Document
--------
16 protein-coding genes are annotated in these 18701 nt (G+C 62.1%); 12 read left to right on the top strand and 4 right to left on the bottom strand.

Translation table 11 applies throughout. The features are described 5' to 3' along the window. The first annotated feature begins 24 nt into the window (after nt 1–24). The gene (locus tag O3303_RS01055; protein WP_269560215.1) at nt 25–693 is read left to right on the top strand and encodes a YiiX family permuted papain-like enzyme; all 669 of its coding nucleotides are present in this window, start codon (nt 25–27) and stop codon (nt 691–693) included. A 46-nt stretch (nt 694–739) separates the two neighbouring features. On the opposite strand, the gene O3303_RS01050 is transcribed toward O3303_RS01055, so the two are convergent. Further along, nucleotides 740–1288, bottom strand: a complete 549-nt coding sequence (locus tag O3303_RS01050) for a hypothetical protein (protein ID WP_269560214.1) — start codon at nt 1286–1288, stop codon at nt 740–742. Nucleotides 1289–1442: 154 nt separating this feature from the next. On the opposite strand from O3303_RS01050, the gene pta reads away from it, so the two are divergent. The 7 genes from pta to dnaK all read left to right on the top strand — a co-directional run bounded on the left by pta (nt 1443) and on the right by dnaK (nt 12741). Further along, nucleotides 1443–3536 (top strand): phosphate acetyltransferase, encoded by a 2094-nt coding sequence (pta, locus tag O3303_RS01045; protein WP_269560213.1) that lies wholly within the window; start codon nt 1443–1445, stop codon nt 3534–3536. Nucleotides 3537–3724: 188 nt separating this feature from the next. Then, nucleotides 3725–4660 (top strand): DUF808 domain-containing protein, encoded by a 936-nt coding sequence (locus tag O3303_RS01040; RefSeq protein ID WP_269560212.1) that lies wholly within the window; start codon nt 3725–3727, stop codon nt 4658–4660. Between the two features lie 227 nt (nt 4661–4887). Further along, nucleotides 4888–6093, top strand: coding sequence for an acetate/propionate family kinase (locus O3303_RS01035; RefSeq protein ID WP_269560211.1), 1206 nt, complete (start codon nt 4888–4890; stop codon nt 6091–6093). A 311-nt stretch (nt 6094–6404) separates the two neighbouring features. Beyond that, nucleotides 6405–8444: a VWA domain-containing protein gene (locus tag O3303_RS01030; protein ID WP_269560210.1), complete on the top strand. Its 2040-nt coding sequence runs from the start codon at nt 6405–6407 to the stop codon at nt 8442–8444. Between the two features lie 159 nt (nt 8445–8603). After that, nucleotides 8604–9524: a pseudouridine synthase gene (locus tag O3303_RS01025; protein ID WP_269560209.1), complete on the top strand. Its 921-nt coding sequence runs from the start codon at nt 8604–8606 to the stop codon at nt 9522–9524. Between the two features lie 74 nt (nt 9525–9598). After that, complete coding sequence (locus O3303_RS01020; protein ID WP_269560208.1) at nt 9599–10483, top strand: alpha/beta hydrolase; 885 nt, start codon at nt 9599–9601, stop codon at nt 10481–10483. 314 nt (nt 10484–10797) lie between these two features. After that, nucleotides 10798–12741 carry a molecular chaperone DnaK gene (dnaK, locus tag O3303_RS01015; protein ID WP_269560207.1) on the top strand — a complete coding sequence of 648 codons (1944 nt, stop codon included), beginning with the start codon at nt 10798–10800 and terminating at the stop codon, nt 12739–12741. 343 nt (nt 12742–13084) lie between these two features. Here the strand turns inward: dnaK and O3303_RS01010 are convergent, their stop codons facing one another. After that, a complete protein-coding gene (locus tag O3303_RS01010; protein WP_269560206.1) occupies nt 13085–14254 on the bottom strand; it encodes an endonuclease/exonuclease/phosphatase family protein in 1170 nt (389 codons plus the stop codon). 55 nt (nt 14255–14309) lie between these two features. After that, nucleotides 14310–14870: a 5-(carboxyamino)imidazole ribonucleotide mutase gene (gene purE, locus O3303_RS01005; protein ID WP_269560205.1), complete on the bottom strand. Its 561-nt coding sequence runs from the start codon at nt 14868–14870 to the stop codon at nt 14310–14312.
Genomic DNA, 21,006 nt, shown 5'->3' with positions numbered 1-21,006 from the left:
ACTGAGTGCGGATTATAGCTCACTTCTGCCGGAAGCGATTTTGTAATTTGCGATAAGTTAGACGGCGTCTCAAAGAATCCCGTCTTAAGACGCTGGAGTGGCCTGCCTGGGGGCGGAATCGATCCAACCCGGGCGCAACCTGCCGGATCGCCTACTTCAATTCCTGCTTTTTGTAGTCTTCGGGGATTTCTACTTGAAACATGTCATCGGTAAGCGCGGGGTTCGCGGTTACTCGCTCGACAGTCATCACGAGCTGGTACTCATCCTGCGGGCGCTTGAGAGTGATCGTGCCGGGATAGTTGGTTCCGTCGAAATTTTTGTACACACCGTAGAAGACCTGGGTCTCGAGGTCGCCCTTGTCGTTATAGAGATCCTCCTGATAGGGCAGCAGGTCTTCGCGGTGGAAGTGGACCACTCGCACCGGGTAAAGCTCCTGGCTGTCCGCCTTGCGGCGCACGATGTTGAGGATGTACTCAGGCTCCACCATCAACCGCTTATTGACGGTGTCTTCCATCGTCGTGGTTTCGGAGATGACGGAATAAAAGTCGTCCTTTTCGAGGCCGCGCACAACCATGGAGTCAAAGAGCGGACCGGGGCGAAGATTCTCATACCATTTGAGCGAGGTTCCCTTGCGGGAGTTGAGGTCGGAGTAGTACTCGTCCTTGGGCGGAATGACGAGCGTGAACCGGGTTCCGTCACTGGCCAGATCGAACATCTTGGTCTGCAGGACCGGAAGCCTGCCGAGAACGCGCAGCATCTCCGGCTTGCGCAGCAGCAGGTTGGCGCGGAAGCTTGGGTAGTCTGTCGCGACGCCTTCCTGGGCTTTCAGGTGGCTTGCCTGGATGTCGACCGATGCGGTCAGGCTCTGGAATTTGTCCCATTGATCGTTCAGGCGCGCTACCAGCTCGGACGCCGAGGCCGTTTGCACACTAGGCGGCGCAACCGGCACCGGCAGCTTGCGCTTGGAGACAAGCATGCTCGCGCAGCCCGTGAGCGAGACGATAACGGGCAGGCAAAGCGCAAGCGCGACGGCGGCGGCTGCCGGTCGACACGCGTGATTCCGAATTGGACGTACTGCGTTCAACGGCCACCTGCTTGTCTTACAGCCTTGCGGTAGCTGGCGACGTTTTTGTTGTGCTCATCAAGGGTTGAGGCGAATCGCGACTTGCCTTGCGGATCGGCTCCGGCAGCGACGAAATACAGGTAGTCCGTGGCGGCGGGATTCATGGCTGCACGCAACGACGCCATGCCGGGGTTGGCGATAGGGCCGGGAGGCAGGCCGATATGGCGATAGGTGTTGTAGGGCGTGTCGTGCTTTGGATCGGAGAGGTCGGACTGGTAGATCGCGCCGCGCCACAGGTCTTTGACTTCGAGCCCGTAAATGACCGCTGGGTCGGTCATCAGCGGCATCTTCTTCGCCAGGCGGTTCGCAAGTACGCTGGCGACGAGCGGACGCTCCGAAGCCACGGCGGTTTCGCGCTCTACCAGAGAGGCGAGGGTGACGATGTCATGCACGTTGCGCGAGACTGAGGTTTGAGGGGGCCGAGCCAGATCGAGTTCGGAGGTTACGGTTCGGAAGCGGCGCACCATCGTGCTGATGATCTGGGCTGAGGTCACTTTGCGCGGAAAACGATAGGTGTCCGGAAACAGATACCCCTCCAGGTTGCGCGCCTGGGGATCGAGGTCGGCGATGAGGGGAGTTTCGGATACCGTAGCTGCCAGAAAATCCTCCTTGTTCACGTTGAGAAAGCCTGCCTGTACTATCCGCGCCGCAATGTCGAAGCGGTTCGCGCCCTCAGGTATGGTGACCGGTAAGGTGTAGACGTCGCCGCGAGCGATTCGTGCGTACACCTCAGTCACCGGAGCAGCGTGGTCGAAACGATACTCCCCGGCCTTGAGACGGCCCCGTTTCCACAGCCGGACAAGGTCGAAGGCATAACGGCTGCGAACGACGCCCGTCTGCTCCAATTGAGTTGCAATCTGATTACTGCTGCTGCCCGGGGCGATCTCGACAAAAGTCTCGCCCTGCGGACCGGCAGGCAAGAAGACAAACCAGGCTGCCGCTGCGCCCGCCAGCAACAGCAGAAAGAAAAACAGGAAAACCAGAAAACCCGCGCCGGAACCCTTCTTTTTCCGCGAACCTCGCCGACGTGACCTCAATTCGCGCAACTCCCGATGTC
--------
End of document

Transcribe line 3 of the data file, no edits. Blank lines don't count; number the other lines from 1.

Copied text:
Genomic DNA, 21,006 nt, shown 5'->3' with positions numbered 1-21,006 from the left: